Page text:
Reading & Reviewing | R&R 026
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R&R 026 | Atonement

Ian McEwan
Anchor books 2007, 351 pages
First published in 2001
Cover by Focus Features llc
Flickr post

The year is 1935, the place is rural England. For the Tallis family, the years preceding the war that would rip Europe apart once more, is the time their family experiences a division of their own.

In the first of four parts of the book, thirteen year-old Briony Tallis, aspiring writer with an overactive imagination, witnesses the slightest hint of affection between the gardener’s son Robbie and her sister Cecilia. Entirely naive and too young to understand a remote bit of adult relationships and behaviours, Briony is certain that Robbie is a dangerous man who will bring harm to her sister. He must be stopped. And so her misinterpretation of that one delicate flirtation sets into motion a chain of further misunderstandings (and meddling) on her part, climaxing into the perception of a crime. A butterfly effect, where lives are ruined.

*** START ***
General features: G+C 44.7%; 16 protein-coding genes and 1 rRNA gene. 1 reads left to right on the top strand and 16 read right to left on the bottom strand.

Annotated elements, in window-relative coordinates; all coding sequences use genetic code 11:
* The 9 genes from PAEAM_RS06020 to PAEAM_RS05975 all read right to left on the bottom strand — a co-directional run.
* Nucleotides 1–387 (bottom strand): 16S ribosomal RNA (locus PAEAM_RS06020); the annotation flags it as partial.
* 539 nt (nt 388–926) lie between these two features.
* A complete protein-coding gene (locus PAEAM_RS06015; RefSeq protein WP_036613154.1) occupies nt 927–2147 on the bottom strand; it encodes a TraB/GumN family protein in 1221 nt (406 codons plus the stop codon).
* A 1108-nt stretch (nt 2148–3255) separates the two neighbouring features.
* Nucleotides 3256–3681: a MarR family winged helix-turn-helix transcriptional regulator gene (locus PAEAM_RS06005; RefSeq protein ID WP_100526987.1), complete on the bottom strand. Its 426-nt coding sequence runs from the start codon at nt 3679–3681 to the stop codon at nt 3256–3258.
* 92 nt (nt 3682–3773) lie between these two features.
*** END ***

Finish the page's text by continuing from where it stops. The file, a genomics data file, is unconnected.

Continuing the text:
The remaining three parts of the novel cover the consequences. Several years have passed; World War 2 has started and England is in battle. Robbie serves the army in Dunkirk, Cecilia (now a nurse) is no longer on speaking terms with any of her family… and Briony has grown from that thirteen year-old girl into a young woman, finally beginning to grasp adulthood.

Starting slowly and requiring patience, Atonement after a while proves itself to be a well-balanced, powerful book comprising of the right amount of plotting, character development, suspense, descriptions of place and time, and dialogue. It also covers various themes that are all equally intense, such as growing up, desire, loss, regret and the war. McEwan juggles the varied techniques and themes very well, effortlessly switching from one character perspective to the other, from one place (in time) to the next.

Rightly shortlisted for the Booker prize (2001), McEwan has written a substantial, passionate novel using a suitable level of meta-fiction, as he explores the dangers (and perhaps, the comforts) of imagination via his character Briony.

What impressed me most was the complex psychology McEwan applied to character development, but also to his readers; Briony’s appaling behaviour was frustrating and the consequences upsetting, but the reader is asked to stop and consider that she was only a child at the time. McEwan insists: Briony is the one atoning, not only to herself and the ones she’s hurt… but to us as well. McEwan is persuasive and has earned my respect.


R&R series (reviews and photos) © Karin Elizabeth.

Karin Elizabeth
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